Fighting the Good Fight: Fundamentalism and Religious Revival
In J. MacClancy, ed. Anthropology for the Real World. Chicago: University of Chicago Press, 2001
William O. Beeman
Department of Anthropology
The term fundamentalism has rapidly entered the vocabulary of social science in the past two decades as a general designation for revivalist conservative religious orthodoxy. Though originally applied only to Christianity, Gananath Obeyesekere theorizes that the extension of the term to other religious traditions dates from the time of the Iranian Revolution in 1978-79. Today it is used to describe Evangelical Christians, Iranian revolutionaries, ultra-orthodox Jews, militant Sikhs, and Buddhist resistance fighters, among others. Its categorical use is so widespread and so easily applied, that the misperception persists that it has always been with us.
The specific origin of the word fundamentalism dates to an early 20th Century American religious movement. The movement took its name from a compendium of twelve volumes published between 1910 and 1915 by a group of Protestant laymen entitled: The Fundamentals: A Testimony of the Truth. These volumes were circulated in the millions and served as the concretization of a cross-denominational set of traditions with roots in previous centuries. It owes its existence particularly to the same evangelical revivalist tradition that inspired the Great Awakening of the early 19th Century and a variety of early millenarian movements. Spurred on by reactions to Darwin’s theory of evolution, the original Fundamentalist Movement was seen as a religious revival. It came to embody both principles of absolute religious orthodoxy and evangelical practice which called for believers to extended action beyond religion into political and social life.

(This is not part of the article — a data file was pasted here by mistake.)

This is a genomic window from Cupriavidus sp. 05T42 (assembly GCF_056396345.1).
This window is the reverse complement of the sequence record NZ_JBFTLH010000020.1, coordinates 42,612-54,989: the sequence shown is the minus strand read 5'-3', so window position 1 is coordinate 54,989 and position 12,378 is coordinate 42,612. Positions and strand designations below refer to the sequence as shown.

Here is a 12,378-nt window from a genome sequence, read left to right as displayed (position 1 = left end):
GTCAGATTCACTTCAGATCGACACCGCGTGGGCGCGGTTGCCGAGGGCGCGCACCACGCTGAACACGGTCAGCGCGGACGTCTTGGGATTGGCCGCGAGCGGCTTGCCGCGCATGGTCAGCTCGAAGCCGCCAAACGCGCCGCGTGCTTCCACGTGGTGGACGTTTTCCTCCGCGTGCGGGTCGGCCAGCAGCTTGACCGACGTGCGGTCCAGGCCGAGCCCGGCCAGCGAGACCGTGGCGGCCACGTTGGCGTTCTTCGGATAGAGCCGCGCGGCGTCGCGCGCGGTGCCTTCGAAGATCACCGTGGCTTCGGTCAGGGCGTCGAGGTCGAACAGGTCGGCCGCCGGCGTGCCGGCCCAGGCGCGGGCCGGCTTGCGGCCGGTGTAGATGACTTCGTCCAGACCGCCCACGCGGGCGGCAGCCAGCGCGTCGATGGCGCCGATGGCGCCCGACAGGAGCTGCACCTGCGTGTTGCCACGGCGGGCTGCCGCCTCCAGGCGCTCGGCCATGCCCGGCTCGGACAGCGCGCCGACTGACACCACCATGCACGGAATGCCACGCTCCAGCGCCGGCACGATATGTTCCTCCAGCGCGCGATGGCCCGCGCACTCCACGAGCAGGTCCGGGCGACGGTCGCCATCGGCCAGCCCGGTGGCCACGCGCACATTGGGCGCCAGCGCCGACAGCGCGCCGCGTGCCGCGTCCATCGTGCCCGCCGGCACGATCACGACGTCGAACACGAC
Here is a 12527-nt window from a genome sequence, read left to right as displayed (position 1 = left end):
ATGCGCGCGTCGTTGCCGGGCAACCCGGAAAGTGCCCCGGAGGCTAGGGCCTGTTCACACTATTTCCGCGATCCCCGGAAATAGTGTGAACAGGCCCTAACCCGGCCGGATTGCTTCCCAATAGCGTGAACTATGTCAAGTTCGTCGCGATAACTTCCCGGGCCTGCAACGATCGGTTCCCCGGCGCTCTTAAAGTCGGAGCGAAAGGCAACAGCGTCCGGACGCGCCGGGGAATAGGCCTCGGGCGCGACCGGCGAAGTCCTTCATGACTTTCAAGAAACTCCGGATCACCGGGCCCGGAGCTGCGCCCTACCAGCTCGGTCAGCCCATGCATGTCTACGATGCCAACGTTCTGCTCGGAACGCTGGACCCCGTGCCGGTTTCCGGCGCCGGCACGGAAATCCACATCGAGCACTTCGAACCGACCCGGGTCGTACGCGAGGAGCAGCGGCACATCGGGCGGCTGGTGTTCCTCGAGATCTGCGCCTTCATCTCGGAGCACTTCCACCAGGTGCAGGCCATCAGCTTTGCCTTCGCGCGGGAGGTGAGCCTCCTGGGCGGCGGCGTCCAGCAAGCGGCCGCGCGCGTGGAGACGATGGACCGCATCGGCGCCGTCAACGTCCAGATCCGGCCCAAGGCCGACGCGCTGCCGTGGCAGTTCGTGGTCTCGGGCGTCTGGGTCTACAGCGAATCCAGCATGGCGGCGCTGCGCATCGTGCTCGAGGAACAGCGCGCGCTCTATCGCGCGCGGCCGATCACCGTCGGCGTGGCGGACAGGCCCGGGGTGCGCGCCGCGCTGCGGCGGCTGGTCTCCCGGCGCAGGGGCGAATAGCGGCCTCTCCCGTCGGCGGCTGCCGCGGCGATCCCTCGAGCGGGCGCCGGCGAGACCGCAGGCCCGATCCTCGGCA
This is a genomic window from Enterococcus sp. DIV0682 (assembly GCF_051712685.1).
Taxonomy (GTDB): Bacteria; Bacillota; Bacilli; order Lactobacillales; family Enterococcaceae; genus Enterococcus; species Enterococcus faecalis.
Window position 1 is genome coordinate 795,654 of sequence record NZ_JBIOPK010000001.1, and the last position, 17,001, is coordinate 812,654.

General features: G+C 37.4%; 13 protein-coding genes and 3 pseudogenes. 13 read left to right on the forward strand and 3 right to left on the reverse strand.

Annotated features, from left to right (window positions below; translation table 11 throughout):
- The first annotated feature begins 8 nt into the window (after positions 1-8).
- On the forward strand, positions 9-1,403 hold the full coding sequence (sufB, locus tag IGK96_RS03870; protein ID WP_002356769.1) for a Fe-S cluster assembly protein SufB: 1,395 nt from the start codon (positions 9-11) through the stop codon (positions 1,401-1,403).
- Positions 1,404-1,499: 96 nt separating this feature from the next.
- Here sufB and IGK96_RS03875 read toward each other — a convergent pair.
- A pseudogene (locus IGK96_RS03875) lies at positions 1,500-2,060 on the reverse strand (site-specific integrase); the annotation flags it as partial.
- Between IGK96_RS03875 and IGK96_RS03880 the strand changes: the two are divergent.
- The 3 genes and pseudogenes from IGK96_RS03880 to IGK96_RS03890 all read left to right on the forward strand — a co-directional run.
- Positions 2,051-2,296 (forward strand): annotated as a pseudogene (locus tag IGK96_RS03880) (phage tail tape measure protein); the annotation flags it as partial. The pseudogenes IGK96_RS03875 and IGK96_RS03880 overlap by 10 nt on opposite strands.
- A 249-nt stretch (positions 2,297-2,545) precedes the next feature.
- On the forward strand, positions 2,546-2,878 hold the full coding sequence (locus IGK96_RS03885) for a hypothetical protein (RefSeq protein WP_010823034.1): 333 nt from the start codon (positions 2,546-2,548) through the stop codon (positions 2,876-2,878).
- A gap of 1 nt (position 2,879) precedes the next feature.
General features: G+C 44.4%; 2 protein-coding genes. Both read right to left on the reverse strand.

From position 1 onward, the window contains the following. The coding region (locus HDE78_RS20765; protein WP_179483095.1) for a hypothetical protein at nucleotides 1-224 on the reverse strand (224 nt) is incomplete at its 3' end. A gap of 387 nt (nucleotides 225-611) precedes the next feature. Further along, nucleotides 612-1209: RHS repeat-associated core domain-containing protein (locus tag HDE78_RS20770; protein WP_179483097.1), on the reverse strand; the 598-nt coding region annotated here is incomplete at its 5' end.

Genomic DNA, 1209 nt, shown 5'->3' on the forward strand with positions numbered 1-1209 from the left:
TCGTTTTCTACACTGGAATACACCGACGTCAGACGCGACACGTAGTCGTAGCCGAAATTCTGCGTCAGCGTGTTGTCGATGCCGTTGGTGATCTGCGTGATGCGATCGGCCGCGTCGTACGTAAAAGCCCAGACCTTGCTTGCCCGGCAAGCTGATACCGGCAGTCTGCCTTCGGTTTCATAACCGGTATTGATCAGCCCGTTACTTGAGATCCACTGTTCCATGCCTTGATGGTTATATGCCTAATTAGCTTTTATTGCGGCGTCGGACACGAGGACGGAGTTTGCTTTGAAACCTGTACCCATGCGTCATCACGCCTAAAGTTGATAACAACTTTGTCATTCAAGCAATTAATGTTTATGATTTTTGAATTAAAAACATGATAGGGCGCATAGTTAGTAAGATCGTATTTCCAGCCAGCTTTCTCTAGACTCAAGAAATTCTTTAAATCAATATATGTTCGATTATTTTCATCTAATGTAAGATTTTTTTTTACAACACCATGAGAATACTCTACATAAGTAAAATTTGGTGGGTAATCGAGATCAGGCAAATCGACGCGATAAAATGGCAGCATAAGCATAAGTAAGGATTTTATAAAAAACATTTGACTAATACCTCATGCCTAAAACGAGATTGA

These four qualities: revivalism; orthodoxy; evangelism; and social action; are the basis for the discussion of fundamentalism (writ small) presented below. As a number of social scientists have noted, the term has come to have pejorative connotations. Nevertheless, it does seem to serve a useful purpose as a characterization of a repeatedly occurring and nearly universal human social phenomenon. The deeper comparative understanding of fundamentalism may forestall the frequent dismissive attitudes exhibited by groups sharing common beliefs toward each other. As Lionel Caplan, editor of a prominent collection of essays on the subject has noted: “an adequate understanding of fundamentalism requires us to acknowledge its potential in every movement or cause. . . . We are all of us, to some degree and in some senses, fundamentalists.”
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